“You guys know about Unique Souls on this Earth yet?” he asked. The Director shook her head. The note gave a brief summary, but she wanted to hear his explanation.

“I am what’s known as a Unique Soul. There’s a lot of other stuff to it, but the important thing is if I get the number 40 marked on my skin,…” Julius lifted his left leg, tugged the pajama leg up, and pointed at a bandage on his calf. “…like I had here, I get special powers. The numbers and powers are different for other Uniques but in my case, I can control scorpions.” The Director looked him up and down.

“Did all your tattoos have the number 40?” she asked. Julius shook his head.

“Nah. They were scorpions. Another thing I can do is give life to pretty much anything that represents a scorpion, like…” he gestured at his numerous bandages. “…scorpion tattoos.”

“Are you a danger to this Earth? Are you evil?” Julius laughed obnoxiously hard.

“Evil? Hell, I don’t know. It’s all a matter of perspective, and that changes from Earth to Earth. Evil on Earth A does not necessarily mean evil on Earth uh… 440-B-12.”

“441-B-2!” She was quick to correct him.

“It matters less than you think,” Julius shrugged. “I can’t tell you if I’m evil or not, but I can tell you I’m honest and not an intentional asshole.”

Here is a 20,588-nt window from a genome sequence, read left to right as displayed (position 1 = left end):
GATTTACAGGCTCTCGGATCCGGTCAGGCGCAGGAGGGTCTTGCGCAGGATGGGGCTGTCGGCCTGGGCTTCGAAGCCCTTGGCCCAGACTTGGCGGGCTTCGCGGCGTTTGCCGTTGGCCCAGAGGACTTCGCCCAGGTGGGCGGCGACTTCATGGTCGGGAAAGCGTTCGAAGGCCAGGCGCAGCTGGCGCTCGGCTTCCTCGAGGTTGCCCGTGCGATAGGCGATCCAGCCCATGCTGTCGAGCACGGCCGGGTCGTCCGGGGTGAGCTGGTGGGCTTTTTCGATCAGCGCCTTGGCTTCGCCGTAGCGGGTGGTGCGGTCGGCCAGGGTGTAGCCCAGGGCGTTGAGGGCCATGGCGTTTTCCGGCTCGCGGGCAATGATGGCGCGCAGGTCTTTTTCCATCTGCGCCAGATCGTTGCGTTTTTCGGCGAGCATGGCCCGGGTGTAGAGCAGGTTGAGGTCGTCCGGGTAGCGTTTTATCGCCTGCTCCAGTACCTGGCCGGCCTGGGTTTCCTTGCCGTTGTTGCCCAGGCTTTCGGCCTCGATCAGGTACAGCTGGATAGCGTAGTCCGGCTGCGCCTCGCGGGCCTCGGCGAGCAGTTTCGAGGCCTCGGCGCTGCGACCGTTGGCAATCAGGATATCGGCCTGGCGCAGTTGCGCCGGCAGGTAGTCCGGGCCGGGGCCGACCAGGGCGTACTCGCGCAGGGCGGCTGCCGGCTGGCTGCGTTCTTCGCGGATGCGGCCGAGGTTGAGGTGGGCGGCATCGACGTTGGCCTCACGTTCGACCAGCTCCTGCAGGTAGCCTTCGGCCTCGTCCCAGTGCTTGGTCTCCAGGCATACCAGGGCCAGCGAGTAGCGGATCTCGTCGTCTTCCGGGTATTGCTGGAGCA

“So why did they kick you off that other Earth?”

“They’re not fond of Uniques. They think we attract attention,” Julius grinned and shook his head. “Any that are caught are stripped of their tattoos and shipped off to another Earth. I was passing through and got picked up in a coffee shop.”

“Carl!” Director Hastings called the door; the guard walked in carrying the paper bag. Director Hastings reached in as soon as he reached the glass cell.

“I’d like to see a demonstration,” she said. She pulled a small blue and green plastic scorpion from the bag and held it on the palm of her hand. Julius shook his head, then he pointed at his calf again.

“Sorry. No number, no power.”

“Ah, right,” she nodded then reached into the bag again. “I’m sure this’ll be enough to help you overcome that obstacle.”  She withdrew something small in her hand and pushed it through one of the air holes in the cell. It landed on the ground with a high-pitched metallic sound and bounced several times. Julius crouched to pick it up.